Nortel Networks Corp.’s bankruptcy should not faze customers, current or potential, any more than any other Nortel troubles over the last 10 years.
Notice I did not say Nortel’s bankruptcy shouldn’t affect purchasing decisions. What should be a concern to anyone using, or thinking of using Nortel’s products is the breadth of products. If you go to the manufacturer’s Web site, you will find 19 current products and eight discontinued products. And that’s only those beginning with the letter A.
Nortel’s offerings include private branch exchanges, carrier switches and routers, call centre management, firewalls, intrusion prevention systems, media gateways, base station controllers and receivers, wireless LAN gateways and switches, plus carrier CDMA equipment. Which products will the company still offer at the end of 2009? We already know the metro Ethernet division is up for sale, but Nortel is going to drop more products in its other product lines.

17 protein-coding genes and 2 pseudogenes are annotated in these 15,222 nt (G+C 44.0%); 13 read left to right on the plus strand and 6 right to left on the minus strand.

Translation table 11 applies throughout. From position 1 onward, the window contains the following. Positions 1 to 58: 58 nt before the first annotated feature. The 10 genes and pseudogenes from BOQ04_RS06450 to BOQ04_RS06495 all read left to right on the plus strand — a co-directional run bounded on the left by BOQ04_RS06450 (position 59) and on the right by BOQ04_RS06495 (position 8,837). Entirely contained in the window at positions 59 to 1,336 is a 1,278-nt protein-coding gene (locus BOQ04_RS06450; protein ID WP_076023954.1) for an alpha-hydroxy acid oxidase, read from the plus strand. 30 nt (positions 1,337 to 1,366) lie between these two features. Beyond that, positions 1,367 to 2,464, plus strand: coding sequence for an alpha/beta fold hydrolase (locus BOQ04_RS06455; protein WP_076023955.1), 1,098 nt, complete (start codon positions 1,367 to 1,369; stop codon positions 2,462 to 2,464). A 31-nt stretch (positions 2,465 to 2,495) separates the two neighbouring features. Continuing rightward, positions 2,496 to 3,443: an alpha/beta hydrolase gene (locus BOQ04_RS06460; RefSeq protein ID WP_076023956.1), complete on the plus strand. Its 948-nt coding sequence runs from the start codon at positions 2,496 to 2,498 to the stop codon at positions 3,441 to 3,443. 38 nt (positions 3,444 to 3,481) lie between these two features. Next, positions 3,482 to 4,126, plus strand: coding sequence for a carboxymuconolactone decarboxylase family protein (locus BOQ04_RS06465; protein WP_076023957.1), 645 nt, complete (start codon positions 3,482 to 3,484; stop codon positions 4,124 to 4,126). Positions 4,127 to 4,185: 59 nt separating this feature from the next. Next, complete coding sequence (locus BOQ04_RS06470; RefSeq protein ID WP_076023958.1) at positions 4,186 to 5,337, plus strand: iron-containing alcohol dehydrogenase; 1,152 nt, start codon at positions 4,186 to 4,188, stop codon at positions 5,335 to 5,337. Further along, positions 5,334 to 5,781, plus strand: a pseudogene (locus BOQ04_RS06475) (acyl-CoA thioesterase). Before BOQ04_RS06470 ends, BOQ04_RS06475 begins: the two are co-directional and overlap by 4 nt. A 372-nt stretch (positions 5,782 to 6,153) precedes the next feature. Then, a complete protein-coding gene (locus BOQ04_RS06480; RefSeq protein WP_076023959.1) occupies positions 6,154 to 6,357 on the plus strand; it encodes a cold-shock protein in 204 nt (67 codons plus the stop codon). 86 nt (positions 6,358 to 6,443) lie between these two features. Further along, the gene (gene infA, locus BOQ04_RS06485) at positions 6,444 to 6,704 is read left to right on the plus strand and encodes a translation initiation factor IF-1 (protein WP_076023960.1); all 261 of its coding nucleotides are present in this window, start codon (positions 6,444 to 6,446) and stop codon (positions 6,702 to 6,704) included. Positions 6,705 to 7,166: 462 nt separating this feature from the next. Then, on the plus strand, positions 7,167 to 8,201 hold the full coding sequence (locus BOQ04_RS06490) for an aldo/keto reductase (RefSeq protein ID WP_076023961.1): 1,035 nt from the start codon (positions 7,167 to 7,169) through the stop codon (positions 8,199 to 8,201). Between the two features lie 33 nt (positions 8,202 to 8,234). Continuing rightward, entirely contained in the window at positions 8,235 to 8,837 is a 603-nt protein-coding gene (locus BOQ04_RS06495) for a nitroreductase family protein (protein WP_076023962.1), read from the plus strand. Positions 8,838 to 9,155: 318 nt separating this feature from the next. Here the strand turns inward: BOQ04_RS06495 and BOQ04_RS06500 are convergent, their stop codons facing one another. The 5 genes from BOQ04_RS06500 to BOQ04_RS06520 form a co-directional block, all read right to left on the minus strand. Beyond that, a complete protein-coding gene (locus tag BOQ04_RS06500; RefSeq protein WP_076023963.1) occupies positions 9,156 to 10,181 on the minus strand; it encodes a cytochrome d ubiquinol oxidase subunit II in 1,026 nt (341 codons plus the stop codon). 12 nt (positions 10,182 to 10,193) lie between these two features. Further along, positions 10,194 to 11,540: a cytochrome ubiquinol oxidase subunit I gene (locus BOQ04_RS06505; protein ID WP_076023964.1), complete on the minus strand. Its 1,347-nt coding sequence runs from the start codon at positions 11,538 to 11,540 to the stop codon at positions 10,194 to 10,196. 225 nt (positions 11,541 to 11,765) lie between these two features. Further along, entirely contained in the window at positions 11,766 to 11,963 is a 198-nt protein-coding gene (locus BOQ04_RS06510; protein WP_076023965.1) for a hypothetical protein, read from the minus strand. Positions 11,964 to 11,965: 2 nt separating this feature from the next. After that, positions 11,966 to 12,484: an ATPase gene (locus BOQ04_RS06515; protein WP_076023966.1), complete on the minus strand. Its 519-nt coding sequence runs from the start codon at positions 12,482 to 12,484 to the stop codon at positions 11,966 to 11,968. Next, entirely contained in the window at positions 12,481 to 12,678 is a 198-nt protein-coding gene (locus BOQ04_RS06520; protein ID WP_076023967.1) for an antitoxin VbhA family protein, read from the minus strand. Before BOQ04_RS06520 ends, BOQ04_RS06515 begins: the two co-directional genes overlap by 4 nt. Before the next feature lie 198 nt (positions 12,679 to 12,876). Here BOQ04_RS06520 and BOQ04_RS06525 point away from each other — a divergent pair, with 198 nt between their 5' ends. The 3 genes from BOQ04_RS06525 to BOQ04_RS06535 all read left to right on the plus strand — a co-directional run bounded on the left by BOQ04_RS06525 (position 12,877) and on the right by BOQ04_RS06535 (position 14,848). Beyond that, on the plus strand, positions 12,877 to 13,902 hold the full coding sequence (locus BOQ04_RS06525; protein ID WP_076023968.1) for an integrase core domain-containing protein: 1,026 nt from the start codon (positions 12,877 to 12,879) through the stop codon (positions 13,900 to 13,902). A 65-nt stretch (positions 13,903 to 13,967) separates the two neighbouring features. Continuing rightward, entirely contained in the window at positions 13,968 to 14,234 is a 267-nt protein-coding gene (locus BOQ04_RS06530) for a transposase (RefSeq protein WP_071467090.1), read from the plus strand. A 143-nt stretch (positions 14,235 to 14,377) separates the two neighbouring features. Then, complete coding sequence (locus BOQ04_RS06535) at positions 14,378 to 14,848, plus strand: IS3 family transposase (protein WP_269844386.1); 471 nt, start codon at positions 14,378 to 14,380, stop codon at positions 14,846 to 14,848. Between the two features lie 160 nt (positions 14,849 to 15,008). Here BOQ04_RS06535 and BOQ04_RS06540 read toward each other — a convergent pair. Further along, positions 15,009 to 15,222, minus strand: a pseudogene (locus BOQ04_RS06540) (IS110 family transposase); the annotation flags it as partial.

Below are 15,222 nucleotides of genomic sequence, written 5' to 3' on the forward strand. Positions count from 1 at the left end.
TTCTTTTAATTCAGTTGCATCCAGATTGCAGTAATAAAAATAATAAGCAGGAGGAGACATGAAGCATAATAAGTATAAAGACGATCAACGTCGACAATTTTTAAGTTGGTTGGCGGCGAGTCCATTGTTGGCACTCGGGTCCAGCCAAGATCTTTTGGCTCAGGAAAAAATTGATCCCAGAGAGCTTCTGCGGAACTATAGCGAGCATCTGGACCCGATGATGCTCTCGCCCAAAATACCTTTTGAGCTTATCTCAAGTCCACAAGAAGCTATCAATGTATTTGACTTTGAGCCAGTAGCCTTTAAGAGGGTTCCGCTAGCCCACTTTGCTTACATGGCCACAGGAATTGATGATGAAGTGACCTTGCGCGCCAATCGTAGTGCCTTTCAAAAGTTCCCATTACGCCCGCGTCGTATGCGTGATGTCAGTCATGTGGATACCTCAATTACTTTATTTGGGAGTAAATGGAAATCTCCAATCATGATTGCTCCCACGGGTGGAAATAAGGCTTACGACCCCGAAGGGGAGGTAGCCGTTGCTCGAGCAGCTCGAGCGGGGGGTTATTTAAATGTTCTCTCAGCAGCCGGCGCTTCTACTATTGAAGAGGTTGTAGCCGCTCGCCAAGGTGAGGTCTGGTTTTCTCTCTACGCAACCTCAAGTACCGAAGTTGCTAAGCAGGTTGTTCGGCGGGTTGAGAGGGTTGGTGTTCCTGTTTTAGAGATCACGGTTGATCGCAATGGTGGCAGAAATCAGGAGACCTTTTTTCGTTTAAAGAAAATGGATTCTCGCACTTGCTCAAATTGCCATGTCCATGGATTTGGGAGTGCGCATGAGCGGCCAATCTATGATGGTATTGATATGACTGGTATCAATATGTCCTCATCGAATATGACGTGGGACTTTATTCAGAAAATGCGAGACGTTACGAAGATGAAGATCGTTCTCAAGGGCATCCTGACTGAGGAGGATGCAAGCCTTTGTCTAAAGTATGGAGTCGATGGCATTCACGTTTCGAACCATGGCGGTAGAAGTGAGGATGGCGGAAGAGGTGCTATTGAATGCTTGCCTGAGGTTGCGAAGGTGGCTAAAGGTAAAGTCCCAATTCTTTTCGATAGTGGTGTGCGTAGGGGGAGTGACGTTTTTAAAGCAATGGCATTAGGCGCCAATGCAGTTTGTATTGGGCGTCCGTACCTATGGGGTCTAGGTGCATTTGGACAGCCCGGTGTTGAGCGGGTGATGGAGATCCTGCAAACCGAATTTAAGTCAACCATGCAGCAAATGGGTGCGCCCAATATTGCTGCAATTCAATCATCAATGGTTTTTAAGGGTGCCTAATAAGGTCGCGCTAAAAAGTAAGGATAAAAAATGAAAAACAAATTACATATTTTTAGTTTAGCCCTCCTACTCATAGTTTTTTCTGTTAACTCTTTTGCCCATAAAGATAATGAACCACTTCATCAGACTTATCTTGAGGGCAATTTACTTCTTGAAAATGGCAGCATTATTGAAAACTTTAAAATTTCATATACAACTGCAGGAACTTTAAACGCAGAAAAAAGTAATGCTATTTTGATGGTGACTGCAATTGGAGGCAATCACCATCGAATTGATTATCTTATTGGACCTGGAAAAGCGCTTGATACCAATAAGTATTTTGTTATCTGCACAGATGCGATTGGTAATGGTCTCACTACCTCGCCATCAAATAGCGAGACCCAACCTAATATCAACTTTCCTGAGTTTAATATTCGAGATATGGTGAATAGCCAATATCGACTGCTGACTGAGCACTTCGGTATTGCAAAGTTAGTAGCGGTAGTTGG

This is not a prediction of what CEO Mike Zafirovski is planning. It’s a prediction of what Nortel’s creditors will impose on the company after they take control. In bankruptcy protection, what typically happens is the bondholders become shareholders, and the bondholders will be powerful enough to appoint directors and will be smart enough to appoint directors who know something about telecom. These directors will look at the full breadth of offerings and decide there are too many products for a bankrupt company.
My guess is Nortel will continue offering PBXs and call centre products for enterprise customers. Whether they offer anything else remains to be seen. So far, CEO Mike Zafirovski is on the right track in correcting problems that originated long before his arrival. Deciding on a core competency and focusing only on that will be the first step in pulling out of the financial rut.